Bond Yields Continue to Track Lower Driving Investors to Safety
With the global economy stagnating, a variety of fresh warning signs that suggest that Europe could enter a recession, and an economic slowdown from China that has sent shivers throughout emerging market economies, which have seen a decline in exports, investors are buying up bonds in droves.
â€œThis is one big trade,â€ said Gregory Faranello, head of U.S. rates at Amerivet Securities. â€œThe momentum and trends that are in place right now are pretty steadfast. Thereâ€™s nothing glaring to me that will change the dynamics right now. Weâ€™re in the latter stages of the summer months. Liquidity is definitely an issue. When you look at it globally right now, it encompasses a lot of different, diverse things. Today we have the headline from the U.K.; you have this ongoing trade war, and this global yield structure just continues to unfold.â€
Prices, which move inversely to yields, have been dropping for sometime. The benchmarkÂ 10-year TreasuryÂ note yield, which affects virtually everything from business loans to home mortgages, has been embracing three-year lows, reaching 1.45% Wednesday. Thatâ€™s below theÂ 2-yearÂ yield of 1.5%, and the move has been signaling recession, since the yield curve inverted recently.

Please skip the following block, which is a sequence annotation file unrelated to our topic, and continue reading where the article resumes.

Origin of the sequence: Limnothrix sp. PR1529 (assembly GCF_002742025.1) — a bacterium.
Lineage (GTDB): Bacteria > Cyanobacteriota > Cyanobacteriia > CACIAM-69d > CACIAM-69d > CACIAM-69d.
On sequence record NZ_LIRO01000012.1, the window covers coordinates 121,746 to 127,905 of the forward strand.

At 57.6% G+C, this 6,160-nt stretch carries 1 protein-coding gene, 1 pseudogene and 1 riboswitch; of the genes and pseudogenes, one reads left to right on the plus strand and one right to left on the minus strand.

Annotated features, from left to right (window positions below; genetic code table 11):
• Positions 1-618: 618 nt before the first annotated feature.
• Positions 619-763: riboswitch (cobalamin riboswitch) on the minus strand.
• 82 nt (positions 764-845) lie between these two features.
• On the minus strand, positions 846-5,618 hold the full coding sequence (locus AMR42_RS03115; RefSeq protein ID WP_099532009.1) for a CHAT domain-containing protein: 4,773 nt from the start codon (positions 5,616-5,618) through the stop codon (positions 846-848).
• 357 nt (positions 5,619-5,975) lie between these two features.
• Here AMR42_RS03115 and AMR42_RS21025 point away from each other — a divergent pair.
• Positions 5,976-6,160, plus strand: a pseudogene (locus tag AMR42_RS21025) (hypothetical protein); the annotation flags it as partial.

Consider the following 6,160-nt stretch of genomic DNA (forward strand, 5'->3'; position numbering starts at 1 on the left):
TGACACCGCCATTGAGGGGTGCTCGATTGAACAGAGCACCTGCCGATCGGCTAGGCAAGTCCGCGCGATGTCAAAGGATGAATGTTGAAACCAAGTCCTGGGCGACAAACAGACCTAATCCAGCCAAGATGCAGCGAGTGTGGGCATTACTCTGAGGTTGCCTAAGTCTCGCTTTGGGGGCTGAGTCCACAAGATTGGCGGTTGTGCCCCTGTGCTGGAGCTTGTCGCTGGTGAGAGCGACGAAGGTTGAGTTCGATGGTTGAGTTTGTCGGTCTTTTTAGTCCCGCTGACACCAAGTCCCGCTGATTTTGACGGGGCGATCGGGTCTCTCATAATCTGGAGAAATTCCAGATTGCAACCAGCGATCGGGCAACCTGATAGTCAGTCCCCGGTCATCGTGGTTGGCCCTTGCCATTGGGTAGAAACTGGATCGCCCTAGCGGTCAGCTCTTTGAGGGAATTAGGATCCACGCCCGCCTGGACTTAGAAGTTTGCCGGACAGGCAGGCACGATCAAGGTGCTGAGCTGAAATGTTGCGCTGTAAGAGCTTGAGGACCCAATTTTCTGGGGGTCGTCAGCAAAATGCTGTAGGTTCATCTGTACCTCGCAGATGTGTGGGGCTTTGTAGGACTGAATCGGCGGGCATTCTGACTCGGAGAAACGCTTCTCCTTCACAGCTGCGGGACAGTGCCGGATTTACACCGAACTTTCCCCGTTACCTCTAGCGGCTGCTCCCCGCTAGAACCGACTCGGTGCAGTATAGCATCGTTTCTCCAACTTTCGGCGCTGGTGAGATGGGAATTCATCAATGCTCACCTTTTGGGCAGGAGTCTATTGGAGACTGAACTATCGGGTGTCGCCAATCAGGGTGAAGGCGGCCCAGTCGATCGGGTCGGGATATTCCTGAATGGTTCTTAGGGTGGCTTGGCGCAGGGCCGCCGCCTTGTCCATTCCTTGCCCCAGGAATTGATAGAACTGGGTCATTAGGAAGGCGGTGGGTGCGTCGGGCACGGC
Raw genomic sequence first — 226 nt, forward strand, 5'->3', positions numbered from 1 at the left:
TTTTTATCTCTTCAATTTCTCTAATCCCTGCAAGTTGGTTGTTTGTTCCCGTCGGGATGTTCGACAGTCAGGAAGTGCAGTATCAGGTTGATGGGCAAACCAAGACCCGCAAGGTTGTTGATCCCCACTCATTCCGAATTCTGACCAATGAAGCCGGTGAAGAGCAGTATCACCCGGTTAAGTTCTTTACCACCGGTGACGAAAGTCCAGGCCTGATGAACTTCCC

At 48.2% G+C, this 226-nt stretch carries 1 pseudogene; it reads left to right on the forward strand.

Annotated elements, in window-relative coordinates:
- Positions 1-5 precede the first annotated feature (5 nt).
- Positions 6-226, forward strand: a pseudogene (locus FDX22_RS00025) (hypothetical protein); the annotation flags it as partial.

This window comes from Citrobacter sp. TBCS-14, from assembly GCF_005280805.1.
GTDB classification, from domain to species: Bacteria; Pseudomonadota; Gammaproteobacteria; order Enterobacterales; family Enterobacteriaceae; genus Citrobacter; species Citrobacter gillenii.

Global economic instability is affecting bond yields as well. The 30-year Treasury bond yield also plummeted to an all-time low 1.91% Wednesday as U.S. rates followed a global move down, with the Japanese 10-year yield slumping to a fresh negative three-year low and the German 10-year bund yield sliding to its own record, minus-0.72%.
â€œThe disaster scenario is if yields fall dramatically from here,â€ said Michael Schumacher, director rates at Wells Fargo. â€œHypothetically, if the trade situation intensifies, if maybe Hong Kong goes badly and Brexit seems like it results in a hard exit â€¦ then what you probably get is a massive rally again in Treasurys.â€
While there are a number of factors driving rates lower, the trade war is a key component of the move.
â€œClearly, the trade war is such a big piece of this and it remains so incredibly unpredictable. Most people feel like itâ€™s elevated to such an extent that itâ€™s highly unlikely to get anywhere,â€ said Ralph Axel, rates strategist at Bank of America Merrill Lynch. He said people are wondering why China would sign a long-term deal with President Donald Trump ahead of the election.
Investors who want to allocate toward safety can gain exposure to Treasuries through various ETFs, such as theÂ iShares 7-10 Year Treasury Bond ETF (IEF)Â for an intermediate-term focus or something like theÂ iShares 20+ Year Treasury Bond ETF (TLT)Â for later-dated Treasuries exposure.
For more market trends, visitÂ ETF Trends.
Article by: Ian Young